Story by Sara Paul
On Mar. 23, 2016, enthusiastic home remodeler Timothy Jon Mitts closed on a once-in-a-lifetime project, a run-down Monroe mansion with no less than 10 bedrooms and nine fireplaces. Interestingly though, the history buff with an eye for old beauty had no idea that the 1903 structure had such a rich, powerful, and meaningful past.
It wasn’t until the American Foundation for the Blind (AFB) knocked on the centuries old wooden front door that Tim started to comprehend what his historic, heartfelt heels had stumbled upon.
The property, located at 236 High St. in Monroe, is none other than Rest Haven, a 20th century sanctuary of peace and comfort for adult blind women, once owned by Moses Charles (MC) Migel, founder and first president of the AFB. The house was visited by Helen Keller.
“When I found out, my heart fell,” exclaimed Mitts, who, with HRR Corp partner Steven Navarro, has worked tirelessly on the restoration and future plans for the estate.
“At that moment, he freaked out… and he’s been freaking out ever since,” chuckled Navarro, who provides much of the necessary beautification funds.
Nearly 150 people attended the ribbon cutting ceremony on Sat., Oct. 13 celebrating Rest Haven House’s induction into both the Federal and State registries for historic places. With a relatively short approval process, taking just under nine months, Mitts is confident that the property will be nominated as a National landmark in about a year.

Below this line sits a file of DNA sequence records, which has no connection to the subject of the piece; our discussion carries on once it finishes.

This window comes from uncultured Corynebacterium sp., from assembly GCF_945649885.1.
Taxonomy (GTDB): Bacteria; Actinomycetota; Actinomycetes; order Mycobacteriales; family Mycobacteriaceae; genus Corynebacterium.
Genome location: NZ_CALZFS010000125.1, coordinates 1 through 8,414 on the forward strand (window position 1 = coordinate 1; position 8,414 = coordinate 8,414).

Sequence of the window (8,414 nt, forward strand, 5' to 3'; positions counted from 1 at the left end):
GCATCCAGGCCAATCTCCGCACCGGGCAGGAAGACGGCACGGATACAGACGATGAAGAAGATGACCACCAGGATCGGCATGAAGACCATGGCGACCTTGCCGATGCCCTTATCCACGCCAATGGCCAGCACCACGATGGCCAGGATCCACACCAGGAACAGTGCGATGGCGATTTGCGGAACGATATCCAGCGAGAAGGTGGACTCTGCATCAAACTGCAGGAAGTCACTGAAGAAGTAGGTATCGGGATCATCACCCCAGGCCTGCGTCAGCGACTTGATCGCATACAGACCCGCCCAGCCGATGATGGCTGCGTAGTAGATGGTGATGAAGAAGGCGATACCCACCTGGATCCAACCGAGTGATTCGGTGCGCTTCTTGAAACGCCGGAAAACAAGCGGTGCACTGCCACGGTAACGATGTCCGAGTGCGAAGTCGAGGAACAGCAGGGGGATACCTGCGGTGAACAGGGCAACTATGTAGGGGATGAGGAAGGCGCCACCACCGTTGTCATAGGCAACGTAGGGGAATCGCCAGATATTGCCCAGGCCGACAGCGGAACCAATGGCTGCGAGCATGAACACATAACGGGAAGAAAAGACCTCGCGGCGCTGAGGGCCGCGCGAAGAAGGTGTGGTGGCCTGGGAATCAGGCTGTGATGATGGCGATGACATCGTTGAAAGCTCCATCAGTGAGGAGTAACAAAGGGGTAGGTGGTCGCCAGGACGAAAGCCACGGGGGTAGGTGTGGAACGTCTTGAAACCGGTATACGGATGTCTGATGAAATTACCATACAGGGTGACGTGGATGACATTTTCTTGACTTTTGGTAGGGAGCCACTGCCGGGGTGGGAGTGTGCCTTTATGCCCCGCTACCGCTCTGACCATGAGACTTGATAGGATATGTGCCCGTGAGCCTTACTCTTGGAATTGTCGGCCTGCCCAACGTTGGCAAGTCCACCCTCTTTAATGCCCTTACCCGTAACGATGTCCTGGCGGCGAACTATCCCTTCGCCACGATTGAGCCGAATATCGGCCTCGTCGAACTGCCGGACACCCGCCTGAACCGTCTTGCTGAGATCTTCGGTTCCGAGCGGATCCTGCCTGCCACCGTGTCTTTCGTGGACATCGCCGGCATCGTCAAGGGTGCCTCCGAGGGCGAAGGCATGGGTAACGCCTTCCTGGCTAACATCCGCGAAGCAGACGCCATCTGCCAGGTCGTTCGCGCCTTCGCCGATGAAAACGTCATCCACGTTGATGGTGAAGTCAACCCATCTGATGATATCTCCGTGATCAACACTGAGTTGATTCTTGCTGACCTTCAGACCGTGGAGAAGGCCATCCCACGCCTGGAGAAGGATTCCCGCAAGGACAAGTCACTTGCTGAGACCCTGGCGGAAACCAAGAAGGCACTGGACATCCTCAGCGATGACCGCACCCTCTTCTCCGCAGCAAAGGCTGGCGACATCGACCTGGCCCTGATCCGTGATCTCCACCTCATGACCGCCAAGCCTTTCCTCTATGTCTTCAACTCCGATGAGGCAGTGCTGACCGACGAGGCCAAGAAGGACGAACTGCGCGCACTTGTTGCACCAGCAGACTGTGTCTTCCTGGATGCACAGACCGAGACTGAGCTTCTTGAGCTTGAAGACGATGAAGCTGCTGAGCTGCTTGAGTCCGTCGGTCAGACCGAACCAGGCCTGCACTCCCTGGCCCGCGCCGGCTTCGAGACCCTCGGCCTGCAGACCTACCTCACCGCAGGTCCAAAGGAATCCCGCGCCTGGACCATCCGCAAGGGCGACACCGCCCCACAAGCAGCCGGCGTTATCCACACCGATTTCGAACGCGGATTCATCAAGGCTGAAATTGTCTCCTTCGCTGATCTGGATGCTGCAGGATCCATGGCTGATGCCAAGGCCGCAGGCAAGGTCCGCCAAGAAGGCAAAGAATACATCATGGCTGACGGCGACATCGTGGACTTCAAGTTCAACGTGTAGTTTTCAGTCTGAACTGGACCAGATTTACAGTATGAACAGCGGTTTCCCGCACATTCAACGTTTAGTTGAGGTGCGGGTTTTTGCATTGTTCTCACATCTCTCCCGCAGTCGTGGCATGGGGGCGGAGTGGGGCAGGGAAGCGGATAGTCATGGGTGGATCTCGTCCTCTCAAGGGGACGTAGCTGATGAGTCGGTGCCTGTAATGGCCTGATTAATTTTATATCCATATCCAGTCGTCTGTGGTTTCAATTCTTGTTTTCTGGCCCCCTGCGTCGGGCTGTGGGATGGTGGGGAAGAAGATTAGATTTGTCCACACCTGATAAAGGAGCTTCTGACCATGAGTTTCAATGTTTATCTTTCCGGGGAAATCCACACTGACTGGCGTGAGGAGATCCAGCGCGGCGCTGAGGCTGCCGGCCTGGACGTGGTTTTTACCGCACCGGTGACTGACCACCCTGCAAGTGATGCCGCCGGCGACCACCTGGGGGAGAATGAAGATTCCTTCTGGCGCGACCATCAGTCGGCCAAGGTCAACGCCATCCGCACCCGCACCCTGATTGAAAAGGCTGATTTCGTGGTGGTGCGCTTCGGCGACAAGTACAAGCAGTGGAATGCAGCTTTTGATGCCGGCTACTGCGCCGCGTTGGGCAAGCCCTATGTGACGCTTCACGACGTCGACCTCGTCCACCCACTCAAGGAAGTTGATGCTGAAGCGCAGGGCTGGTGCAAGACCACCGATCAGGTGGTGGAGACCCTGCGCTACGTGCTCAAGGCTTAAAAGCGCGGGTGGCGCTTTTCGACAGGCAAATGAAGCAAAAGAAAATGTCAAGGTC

“This is not just a home; it was a place for those who needed it, for disadvantaged citizens, and it’s an honor to be able to resurrect something like this,” commented Long Island born Mitts, who plans to open the doors once again, this time as an adult care facility.
From 1923 to 1968, Rest Haven functioned as a home for blind women. Historical information has shown that Helen Keller had a large impact on the management of the home, serving as an AFB Board trustee until her death in 1968. HRR Corp is dedicated to preserving this invaluable historical site by reopening its doors and allowing the public to walk the grounds that Helen Keller once did, according to the group’s website.